That Estelle Hunter. She sure is a crack-up in her Personality Development, Unit Three: Voice and Expression. I mean, that salesman joke ~ hilarious!
1939: When and How to Tell Jokes
It is not unusual for a group to spend an hour or more in exchanging jokes or stories, but such conversation soon becomes wearisome and ceases to please. Don’t add your story unless it is better than any that have been told and you are sure that too many have not already been related. Remember that any story should be told only if it is interesting, if it is relevant, if it is in good taste, and if it has a good point.
Don’t laugh at your own joke, at least until everyone else has shown that he liked it. Don’t giggle all the way through a story or laugh before you come to the point. Don’t lose the point of the story as did a young woman who said to her brother:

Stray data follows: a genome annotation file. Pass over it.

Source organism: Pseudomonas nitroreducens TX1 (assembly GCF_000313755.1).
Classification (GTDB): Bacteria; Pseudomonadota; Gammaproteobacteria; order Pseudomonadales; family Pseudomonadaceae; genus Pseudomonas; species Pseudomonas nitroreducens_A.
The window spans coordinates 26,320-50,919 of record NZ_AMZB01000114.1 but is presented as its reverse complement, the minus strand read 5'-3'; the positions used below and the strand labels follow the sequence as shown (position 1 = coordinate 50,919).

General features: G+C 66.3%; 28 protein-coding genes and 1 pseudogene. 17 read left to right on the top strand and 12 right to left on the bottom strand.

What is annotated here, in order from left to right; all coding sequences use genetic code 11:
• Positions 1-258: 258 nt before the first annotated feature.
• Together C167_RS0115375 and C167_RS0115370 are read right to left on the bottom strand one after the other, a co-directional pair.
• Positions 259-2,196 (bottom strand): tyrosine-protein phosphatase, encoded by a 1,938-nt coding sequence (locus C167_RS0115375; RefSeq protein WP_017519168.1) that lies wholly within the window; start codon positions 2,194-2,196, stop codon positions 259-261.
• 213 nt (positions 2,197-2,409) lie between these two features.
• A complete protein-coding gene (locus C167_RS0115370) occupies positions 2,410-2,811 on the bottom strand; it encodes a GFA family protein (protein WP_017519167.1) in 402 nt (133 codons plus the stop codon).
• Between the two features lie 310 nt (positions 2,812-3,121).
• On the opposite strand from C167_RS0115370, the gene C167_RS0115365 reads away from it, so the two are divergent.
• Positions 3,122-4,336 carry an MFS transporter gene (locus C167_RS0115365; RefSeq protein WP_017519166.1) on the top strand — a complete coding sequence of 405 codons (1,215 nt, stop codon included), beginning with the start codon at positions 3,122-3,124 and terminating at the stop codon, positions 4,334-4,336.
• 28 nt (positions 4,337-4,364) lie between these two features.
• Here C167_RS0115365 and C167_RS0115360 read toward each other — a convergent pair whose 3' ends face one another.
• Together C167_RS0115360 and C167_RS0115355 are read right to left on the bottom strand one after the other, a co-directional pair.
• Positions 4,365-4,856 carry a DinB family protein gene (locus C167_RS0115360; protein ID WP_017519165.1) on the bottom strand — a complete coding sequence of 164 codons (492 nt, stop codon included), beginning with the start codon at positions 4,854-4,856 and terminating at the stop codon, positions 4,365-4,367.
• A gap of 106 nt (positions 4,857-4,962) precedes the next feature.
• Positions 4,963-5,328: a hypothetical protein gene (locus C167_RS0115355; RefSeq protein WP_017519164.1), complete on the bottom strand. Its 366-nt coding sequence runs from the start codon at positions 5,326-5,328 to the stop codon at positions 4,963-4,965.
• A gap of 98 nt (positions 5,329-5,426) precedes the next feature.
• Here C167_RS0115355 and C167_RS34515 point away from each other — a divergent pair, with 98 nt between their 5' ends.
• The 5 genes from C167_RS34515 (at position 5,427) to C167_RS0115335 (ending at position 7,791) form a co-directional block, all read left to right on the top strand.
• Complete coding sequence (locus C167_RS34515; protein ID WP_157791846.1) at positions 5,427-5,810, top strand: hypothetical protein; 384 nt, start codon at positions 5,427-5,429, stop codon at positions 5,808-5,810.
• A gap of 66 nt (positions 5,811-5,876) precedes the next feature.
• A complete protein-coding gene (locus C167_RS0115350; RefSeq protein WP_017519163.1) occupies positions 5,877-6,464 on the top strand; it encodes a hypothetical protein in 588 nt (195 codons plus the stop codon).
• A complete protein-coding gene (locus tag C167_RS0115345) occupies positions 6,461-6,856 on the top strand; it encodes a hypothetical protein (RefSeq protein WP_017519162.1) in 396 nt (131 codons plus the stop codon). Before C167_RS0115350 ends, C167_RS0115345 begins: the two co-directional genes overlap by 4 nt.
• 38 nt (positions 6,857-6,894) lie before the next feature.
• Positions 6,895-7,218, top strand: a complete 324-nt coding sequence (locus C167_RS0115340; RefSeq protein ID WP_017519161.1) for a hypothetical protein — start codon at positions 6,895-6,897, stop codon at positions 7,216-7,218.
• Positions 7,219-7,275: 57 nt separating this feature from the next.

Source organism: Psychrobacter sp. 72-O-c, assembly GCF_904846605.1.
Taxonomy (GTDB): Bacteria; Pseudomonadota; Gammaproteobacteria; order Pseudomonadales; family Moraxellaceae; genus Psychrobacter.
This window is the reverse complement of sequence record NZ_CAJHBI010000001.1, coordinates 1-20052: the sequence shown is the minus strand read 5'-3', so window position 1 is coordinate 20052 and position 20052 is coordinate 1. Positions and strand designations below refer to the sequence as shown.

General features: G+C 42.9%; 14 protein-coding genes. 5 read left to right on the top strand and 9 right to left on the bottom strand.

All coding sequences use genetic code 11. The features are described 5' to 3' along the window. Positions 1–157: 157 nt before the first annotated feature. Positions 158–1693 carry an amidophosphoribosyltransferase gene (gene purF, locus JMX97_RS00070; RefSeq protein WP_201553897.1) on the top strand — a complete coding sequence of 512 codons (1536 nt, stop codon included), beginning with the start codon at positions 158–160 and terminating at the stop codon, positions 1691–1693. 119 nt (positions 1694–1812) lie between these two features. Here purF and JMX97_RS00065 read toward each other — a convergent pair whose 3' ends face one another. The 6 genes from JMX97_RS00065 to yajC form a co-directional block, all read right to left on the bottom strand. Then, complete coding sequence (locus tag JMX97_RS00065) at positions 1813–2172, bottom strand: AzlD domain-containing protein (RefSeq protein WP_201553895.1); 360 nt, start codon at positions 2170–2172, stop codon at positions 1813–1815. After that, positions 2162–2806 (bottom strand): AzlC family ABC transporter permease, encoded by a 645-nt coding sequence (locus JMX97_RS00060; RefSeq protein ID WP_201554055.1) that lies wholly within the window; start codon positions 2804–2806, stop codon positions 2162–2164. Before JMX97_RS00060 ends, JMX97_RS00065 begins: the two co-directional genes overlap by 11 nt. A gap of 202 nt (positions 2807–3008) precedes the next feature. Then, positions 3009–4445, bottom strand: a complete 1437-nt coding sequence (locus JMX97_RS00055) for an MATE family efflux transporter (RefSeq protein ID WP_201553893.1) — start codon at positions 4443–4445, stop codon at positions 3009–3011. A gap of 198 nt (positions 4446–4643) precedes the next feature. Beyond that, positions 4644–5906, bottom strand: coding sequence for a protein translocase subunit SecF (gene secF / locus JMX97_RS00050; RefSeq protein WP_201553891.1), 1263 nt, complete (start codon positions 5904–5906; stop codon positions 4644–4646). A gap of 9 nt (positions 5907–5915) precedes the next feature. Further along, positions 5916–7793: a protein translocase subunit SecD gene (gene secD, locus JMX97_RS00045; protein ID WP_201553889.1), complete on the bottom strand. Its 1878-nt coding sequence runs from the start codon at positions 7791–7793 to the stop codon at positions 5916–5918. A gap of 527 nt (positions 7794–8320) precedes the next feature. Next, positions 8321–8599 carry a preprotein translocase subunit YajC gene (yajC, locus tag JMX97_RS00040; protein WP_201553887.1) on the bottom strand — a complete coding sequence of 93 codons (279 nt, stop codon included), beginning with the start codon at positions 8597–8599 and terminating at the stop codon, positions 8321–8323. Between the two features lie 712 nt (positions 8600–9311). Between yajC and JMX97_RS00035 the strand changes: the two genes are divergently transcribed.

“You’re a salesman so you’ll like this story. A salesman came into his office at night and someone asked him how he felt. He said ‘Pretty independent; I didn’t sell anyone anything today.'””You mean,” replied her brother, “that he said, ‘I didn’t take orders from anyone today.'”
When you have told a story successfully, don’t tempt Fate by telling another immediately. Turn the spotlight of attention on someone else by saying, for example, “John, what was the story about your guide in Italy last year? That was even more amusing than my experience.”
If John doesn’t tell his story exactly as you think he should, don’t correct him or attempt to add details. It is his story. Courtesy demands that you let him tell it as he will.
Source: Hunter, Estelle B. Personality Development, Unit Three: Voice and Expression. Chicago: The Better-Speech Institute of America, 1939.
~ pp. 82-83 ~